Injection moulding

Process:   Plastic pellets are fed into a heated cylinder and driven forward by a turning screw.  The compacted and melted material is then injected into a metal mould often with branching sprues to enable the production of multiple pieces at the same time.

Introduced:   First used successfully with cellulose acetate after 1928; In 1946, American inventor James Watson Hendry built the first screw injection machine, which allowed much more control over the speed and quality of the plastics injection. This machine also allowed material to be mixed before injection, so that coloured or recycled plastic could be added to virgin material and mixed thoroughly before being injected. Since this time injection moulding has been the most widely used method of processing thermoplastics; since 1960 it has also been used for processing some thermosets.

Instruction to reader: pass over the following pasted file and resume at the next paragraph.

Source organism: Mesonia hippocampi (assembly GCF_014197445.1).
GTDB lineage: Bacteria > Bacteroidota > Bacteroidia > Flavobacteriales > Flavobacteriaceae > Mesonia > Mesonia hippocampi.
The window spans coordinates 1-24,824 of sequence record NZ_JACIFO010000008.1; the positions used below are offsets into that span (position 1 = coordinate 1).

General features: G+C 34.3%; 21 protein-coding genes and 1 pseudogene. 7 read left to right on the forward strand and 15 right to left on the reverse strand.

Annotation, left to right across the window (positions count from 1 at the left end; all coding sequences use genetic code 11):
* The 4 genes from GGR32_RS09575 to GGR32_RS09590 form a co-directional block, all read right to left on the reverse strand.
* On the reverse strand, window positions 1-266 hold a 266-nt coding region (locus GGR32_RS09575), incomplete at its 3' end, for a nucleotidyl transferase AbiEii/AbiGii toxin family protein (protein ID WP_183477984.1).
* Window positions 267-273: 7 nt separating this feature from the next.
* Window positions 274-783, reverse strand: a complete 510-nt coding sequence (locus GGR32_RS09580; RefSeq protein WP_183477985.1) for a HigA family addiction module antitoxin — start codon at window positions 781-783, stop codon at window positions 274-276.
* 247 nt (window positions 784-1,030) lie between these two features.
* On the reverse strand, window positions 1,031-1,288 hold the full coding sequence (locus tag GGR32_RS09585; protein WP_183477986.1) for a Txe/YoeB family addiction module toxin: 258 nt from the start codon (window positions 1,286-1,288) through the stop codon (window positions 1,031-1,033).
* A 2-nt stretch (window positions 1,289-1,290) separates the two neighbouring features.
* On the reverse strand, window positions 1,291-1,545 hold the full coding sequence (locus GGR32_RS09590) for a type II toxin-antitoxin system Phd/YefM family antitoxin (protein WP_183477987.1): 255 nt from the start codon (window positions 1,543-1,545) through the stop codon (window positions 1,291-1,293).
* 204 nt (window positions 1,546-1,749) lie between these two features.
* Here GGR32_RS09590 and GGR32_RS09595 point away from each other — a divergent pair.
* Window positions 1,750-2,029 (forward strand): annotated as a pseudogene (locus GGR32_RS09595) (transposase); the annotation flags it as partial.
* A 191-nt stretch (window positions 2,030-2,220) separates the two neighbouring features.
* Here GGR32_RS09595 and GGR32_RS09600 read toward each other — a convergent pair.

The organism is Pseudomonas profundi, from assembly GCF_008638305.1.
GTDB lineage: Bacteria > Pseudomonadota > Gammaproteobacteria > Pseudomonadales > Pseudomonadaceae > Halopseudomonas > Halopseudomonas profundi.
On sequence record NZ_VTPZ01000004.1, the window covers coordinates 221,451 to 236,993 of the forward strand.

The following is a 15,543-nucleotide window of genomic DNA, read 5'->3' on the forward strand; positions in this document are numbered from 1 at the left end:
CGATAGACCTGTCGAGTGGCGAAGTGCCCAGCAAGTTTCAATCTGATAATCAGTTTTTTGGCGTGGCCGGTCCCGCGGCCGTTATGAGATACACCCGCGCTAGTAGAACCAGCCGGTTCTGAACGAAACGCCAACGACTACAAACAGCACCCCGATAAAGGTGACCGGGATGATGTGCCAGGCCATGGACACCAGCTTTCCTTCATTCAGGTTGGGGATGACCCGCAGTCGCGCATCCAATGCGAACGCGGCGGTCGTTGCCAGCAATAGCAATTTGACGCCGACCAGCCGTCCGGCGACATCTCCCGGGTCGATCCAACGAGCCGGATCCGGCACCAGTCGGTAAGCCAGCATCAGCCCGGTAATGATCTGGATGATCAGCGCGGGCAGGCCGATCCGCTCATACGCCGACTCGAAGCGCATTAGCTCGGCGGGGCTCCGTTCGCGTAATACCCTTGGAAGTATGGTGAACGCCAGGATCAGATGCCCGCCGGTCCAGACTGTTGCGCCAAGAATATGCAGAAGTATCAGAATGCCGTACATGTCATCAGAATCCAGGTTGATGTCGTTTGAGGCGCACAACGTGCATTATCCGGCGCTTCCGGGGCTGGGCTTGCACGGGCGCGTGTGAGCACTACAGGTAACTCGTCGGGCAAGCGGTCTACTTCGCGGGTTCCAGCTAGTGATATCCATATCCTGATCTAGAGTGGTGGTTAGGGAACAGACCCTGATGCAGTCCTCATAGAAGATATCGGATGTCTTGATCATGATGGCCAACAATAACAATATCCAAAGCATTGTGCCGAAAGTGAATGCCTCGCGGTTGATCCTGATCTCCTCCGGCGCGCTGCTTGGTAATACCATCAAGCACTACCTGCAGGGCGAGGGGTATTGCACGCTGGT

Plastics:   Commonly all thermoplastics such as polyethylene, polystyrene, polyvinyl chloride, polymethyl methacrylate, and polyamide.

Marks:   A rough spot shows the injection gate where the sprue meets the object and has subsequently been removed. Ejector pins leave circular marks as they help to release the warm object from the mould.

Tooling cost:   High.

Production volume:  High.

Uses:   Precision technique capable of complicated shapes: e.g. medical components; Airfix kits; cheap products produced in very large numbers: Lego; plastic cutlery; machine housings; washing-up bowls.